(An earlier version of this story appeared in Canvas: The Vellum Collective, a Madison-based zine.)

by Matt Athanasiou

Paulo pulled the lamp cord above the doorway, opening the darkness to a room tinted in brown lighting. The person tied to the chair, who looked neither boyish nor mannish but perpetually stuck somewhere between, sat motionless and faced away from Paulo, his head covered by a burlap sack with a pink heart and arrow painted on it. Paulo thought, This is a nightmare. None of this is real. Perhaps, it is his nightmare.

Last year, amidst a freezing February fourteenth, Paulo had a gold arrow protruding from his spine. Funny as it sounded, he had asked for it. He had wanted love, had needed the damn curse, but his hardened heart and inhuman critique of others kept his bed vacant. That was until that little prick, little prick and his scarlet linen and bow and golden ringlets showed up. Afterwards, Paulo’s bed remained empty, but his heart beat to the tune of a co-worker’s name.

He left her charming notes at first, on her food and drinks in the break room fridge, on her car windshield and in her coat pockets. She dismissed the messages as silly gestures, often replied with an uneasy smile or no response at all. But, as the notes went unanswered, they became personal, and when they became personal, she no longer thought them inane. She confronted Paulo with a man who claimed to be her boyfriend, who told him to keep his sicko thoughts to himself and leave her be. Paulo said he could not.

The tension climaxed when Paulo, stark naked, stalked her home. It was Friday night and she had gone out with friends. He followed her in his car, waiting in the dark without the heater on, his bare skin bloodless as the moon, his teeth chattering. Around two in the morning, she called a cab home from the club. He tailed the cabbie until they reached her street, a block he had come to know well over the previous weeks. He parked a few houses down from her apartment complex and watched her exit the car. Even the breath trailing from her lips hung about her head, unwilling to leave her beauty.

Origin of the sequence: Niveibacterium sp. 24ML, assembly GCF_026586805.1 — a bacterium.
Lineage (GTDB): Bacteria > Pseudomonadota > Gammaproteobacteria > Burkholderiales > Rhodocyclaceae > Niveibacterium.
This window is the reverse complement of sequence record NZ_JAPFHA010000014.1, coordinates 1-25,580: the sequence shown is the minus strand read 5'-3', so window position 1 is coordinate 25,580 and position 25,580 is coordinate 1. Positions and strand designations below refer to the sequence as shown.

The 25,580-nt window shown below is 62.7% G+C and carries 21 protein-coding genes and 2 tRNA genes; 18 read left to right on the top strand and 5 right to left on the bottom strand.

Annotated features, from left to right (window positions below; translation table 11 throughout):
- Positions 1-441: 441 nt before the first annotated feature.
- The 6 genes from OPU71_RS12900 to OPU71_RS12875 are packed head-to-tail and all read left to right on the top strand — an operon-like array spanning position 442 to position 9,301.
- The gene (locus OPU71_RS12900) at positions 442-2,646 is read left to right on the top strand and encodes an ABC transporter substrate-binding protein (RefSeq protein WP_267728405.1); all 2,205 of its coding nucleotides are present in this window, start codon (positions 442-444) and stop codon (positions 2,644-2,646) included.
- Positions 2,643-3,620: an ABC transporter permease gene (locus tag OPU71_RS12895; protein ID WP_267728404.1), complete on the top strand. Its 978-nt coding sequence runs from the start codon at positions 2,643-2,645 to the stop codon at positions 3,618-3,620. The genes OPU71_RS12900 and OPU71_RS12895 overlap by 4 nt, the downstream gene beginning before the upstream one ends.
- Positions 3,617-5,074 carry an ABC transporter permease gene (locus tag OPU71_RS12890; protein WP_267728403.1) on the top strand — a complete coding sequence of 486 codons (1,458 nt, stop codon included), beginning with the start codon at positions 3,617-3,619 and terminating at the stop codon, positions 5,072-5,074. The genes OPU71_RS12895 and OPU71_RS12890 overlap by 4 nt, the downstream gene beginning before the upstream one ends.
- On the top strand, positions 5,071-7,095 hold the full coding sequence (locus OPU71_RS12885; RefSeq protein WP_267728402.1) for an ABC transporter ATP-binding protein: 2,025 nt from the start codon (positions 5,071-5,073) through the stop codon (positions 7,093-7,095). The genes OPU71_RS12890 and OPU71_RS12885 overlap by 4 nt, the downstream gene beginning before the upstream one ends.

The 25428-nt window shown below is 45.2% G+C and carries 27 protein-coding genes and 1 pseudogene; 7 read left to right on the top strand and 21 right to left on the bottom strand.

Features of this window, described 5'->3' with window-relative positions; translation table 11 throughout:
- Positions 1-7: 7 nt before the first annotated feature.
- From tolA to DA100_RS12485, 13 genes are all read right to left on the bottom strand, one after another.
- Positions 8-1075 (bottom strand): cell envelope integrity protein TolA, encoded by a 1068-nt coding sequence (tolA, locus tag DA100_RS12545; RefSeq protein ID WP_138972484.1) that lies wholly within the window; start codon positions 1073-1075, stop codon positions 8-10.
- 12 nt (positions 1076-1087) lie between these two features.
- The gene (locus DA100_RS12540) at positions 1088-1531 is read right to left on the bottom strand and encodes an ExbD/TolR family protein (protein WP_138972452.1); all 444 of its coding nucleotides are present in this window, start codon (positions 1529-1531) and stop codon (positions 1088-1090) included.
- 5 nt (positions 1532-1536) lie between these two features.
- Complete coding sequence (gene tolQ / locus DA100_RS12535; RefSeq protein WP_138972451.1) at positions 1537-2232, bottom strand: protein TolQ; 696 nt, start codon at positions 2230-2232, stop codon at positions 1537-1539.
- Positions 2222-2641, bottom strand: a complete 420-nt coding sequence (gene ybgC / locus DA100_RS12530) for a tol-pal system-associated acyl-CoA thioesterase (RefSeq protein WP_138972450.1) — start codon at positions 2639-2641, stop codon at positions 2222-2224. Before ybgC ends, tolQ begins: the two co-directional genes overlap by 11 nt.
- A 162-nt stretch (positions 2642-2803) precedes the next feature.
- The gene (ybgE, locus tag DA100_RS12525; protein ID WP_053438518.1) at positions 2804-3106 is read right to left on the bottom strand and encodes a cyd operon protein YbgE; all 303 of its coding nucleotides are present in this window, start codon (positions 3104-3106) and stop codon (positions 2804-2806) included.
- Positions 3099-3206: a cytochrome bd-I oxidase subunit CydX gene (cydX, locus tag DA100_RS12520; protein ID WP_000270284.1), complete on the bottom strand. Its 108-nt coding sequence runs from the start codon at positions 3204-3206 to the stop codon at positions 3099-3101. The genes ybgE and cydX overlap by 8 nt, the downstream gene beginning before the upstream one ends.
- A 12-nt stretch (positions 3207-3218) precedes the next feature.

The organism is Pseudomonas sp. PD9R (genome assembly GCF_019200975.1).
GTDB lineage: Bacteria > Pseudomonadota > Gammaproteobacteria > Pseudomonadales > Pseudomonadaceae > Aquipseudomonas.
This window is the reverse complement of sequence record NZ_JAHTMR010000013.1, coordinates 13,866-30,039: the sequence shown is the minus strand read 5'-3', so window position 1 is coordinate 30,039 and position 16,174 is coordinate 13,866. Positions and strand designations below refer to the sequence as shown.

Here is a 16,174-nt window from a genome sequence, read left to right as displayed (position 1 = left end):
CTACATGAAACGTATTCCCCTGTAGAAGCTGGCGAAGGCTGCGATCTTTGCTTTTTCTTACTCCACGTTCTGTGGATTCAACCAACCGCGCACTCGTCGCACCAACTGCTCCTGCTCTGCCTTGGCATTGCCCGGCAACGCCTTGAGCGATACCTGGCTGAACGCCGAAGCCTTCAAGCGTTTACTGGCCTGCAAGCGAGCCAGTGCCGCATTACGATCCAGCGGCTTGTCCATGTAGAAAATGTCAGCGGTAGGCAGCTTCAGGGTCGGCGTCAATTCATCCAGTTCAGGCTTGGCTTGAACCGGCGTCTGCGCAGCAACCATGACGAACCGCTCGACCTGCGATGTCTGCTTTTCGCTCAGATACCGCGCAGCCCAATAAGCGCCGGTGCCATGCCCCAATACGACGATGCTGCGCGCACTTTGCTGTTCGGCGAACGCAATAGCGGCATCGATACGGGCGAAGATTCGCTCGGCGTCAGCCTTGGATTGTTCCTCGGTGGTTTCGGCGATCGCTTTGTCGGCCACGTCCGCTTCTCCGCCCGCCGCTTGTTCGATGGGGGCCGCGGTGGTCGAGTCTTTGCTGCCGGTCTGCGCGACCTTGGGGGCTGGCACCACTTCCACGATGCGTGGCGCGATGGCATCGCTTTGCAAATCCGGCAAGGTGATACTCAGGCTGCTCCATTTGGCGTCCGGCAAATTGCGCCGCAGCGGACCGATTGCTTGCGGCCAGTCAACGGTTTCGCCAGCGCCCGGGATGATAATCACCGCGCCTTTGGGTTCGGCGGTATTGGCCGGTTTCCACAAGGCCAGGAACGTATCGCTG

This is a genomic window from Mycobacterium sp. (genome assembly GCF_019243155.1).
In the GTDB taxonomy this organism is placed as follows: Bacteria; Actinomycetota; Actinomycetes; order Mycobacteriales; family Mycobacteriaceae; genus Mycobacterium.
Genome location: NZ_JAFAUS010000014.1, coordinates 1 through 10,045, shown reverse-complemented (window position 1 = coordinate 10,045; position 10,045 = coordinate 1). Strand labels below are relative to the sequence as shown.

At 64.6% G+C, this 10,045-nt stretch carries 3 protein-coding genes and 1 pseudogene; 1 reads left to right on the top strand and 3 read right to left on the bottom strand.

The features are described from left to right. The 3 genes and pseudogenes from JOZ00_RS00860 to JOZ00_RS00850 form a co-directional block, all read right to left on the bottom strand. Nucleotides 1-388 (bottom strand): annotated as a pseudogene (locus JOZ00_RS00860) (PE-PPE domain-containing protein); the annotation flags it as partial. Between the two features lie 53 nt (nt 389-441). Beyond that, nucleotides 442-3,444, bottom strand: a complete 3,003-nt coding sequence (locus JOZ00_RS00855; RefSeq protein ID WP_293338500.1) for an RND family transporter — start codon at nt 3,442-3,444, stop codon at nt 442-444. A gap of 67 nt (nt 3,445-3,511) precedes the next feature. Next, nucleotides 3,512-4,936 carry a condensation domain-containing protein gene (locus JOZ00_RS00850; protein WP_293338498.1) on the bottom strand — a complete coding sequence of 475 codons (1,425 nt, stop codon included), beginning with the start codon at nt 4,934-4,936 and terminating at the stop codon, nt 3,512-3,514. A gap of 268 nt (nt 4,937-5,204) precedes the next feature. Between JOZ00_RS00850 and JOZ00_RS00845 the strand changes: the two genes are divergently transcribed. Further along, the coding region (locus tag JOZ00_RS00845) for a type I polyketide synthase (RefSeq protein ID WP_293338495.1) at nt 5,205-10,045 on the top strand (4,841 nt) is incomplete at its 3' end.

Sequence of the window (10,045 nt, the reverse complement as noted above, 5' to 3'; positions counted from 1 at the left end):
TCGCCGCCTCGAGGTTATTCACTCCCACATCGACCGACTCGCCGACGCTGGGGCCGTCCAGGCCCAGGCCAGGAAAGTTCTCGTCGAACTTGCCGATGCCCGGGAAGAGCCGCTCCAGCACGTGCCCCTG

Paulo waited until she neared the entryway, and then stepped outside. Arms at his sides, a tune whistling between his lips, he walked down the sidewalk, as if there was nothing unusual about doing so naked and in twenty-degree weather. Her keys made a metallic clack against the wall, as she jerked around at Paulo’s reflection in the glass door.

Paulo yelled, “Love,” and her gears clicked back into motion. He ran towards her, sensed her urgency. The frost on the doorframe made the door open hard, and close even harder. She stepped back as Paulo practically smashed into the glass, pressed against it, banged his fist, called for his beloved.

She called the police. He punched and kicked the door, head-butted and shouldered it; the frame rattled and shook. A crowd of people wandered into the hallway, yelling at Paulo to shut his mouth and leave, none daring to venture outside. Some pointed cameras and laughed at his absurdness. His knee split on the doorframe.

The police arrived soon after, and he continued screaming about his heart inundated with her name and her name only. As the morning drew near, his yelling altered between confessing his love and cursing the one with arrows, the one he would kill for this. His court date arrived and passed, and he was admitted to the psychiatric ward. He kept to himself, realizing that mention of his love’s name only caused him trouble. Eight months, countless anger management sessions, drugs and a rimed heart later, Paulo was seen as fit for public life.

Now, Paulo wasn’t so sure as he stepped closer to the chair in his basement. He accidentally kicked the tarnished knife on the floor. It twirled into the corner. The man-boy’s limp body was beyond recognition; scarlet trickled from the arrow jammed into his spine; rills of blood streamed from his shoulder blades where Paulo had amputated his wings. What the wings looked like or where Paulo had put them eluded him at the moment, but they sure as hell weren’t on the bastard’s back anymore.

Paulo clenched the top of the sack, stared at the red and black hole in the man-boy’s chest, the aperture he had cut to remove the heart. His stomach churned and he retched, almost vomited at the memory of this. He placed his free hand on the man-boy’s shoulder and took a deep breath. He wondered if his psyche could handle whose face was beneath the sack, and then tore it off, oddly thinking, Be mine.


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